Living Thing Biology
Living things make up the world as we know it. Living things are involved in our
life constantly, seeing that we are alive. There are five characteristics that
are common to all living things. Living things are made up of one or more cells.

Each cell is made up of living matter and is separated by a barrier that
encloses the cell from its surroundings. However, there are many different kinds
of cells that make up living things. A single cell can be one organism. These
organisms are known as unicellular. Most of the organisms that we know best such
as people, trees, and dogs are all made up of more than one cell. Organisms made
of more than one cell are said to be multicellular. Another characteristic that
living things share is that they reproduce. They reproduce, or make new
organisms of the same sort. In order for a species to survive, it is a necessity
for them to reproduce because all organisms die eventually. There are two ways
living things reproduce, sexually and asexually. Sexual reproduction needs two
cells from two different organisms to merge and form the first cell of a new
organism. Asexual reproduction is when only one organism can reproduce without
the assistance of another. The third characteristic of living things, is that
all living things need to grow and develop. When an organism is growing, most go
through a cycle called development. The single cell that starts the cell divides
over and over again to make all the cells that the organism has when in
adulthood. As the cycle continues the organism ages. Aging is when the organism
becomes less efficient in the process of life. The organism will not be able to
reproduce, and death comes as finally too. The fourth characteristic of a living
thing is the ability to obtain and use energy. Living things obtain energy from
their environment or their surroundings. All living things require energy to
live and build their cells. This process is anabolism. Anabolism is the process
in a living thing that involves putting together complex substances from simpler
substances. Plants get their energy from the sunlight through a process called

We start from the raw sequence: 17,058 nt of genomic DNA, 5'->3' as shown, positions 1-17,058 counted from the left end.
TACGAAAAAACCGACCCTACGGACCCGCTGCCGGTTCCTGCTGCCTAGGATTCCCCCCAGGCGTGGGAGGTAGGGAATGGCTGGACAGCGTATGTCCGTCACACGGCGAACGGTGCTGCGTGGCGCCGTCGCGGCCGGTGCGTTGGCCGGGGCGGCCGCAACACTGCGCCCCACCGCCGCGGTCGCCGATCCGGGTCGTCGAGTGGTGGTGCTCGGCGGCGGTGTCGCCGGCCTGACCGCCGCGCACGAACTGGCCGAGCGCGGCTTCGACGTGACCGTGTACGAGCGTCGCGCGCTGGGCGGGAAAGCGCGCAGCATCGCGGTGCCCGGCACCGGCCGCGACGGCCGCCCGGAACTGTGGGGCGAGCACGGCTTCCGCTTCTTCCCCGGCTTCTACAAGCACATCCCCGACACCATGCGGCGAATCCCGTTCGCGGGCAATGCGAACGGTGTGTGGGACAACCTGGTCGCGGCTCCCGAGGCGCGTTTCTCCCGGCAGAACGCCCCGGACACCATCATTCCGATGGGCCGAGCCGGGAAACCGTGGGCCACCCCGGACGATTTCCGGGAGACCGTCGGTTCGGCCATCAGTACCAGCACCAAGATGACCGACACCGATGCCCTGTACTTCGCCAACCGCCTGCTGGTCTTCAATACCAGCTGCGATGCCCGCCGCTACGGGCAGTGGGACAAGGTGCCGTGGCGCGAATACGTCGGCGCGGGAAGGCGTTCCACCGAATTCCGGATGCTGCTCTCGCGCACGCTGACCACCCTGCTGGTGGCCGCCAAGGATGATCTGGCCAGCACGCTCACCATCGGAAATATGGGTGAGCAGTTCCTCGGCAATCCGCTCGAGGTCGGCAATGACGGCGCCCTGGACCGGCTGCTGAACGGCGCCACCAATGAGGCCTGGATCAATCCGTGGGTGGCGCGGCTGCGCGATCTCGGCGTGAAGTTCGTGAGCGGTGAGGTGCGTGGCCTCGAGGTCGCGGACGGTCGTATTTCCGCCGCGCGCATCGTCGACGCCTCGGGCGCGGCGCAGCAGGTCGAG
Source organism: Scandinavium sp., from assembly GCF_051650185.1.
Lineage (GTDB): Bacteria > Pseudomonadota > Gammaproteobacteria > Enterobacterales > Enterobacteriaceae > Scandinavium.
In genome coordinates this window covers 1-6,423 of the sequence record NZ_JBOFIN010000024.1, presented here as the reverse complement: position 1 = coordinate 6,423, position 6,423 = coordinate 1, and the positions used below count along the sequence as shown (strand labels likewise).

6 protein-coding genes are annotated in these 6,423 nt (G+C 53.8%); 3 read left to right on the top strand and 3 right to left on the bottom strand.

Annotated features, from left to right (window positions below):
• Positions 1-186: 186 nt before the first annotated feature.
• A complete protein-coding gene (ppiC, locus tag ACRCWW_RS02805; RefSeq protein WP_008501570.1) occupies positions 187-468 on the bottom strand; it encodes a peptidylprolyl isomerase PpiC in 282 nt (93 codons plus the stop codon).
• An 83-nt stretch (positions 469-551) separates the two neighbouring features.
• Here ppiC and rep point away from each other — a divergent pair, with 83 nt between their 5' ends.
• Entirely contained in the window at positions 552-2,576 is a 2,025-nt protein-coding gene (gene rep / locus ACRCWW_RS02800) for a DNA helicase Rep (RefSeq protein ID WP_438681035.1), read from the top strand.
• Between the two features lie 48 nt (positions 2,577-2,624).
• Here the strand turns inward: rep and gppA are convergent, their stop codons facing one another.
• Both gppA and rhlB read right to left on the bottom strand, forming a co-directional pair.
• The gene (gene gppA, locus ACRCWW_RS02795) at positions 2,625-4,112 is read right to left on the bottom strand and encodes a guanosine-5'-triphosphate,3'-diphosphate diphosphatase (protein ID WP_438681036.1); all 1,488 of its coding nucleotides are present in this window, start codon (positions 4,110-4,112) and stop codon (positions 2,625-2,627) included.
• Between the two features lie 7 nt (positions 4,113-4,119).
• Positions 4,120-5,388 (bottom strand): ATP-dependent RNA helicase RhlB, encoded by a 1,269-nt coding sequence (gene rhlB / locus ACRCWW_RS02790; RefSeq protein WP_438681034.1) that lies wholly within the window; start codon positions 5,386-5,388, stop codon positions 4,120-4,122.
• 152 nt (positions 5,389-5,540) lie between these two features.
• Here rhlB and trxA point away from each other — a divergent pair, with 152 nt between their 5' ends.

photosynthesis. Animals get their energy from food that is eaten. The food is
then broken down through digestion, resulting in a release of energy called
catabolism. Living things practice anabolism and catabolism through the whole
time they are living. The balance of anabolism and catabolism is called
metabolism. The fifth and final characteristic that all living things share is
that all living things respond to their environment. Response to their
environment can be sudden, through behavior, or gradual, in metabolic process or
growth. Stimulus is anything in the environment that causes a living thing to
react. Stimuli include light, temperature, odor, gravity, sound, water, and
pressure. Plants generally act to stimuli slower than animals. The process in
which living things respond to stimuli in ways to keep conditions in their body
suitable for life is homeostasis. These five characteristics of living things
are just the basics to knowing what makes up living things. Atomic Structure of

Living Things The basic unit of matter is the atom. Atoms are extremely small,
in fact, if you placed 100 million atoms in a row one after the other, it would
be one centimeter long. Even though the atom is small it consists of even
smaller particles, called subatomic particles. Scientists believe that there is
at least 200 subatomic particles. The three main subatomic particles are the
neutron, proton, and electron. In the middle of the atom there is a nucleus. The
nucleus makes up 99.9 percent of the atoms weight even though it is a hundred
times smaller than the atom itself. The nucleus contains two different kind of
subatomic particles, the neutron and the proton. The proton has a positive
charge and the neutron is a electrically neutral subatomic particle. Both are
almost equal in mass, 1 amu (atomic mass unit). Another subatomic particle in
the atom is the electron. It is negatively charged and it's mass is about 2000
times smaller than that of a neutron or electron. Usually the number or electron
in an atom is the same as the number of protons. So, usually the atoms have not
a positive nor negative charge, but they are neutral. Electron are not in the
nucleus like the protons and neutrons are. They travel at very high speeds
throughout the atom in energy levels. The energy levels are like orbits that
surround the nucleus. The number of protons that are in the nucleus of an atom
is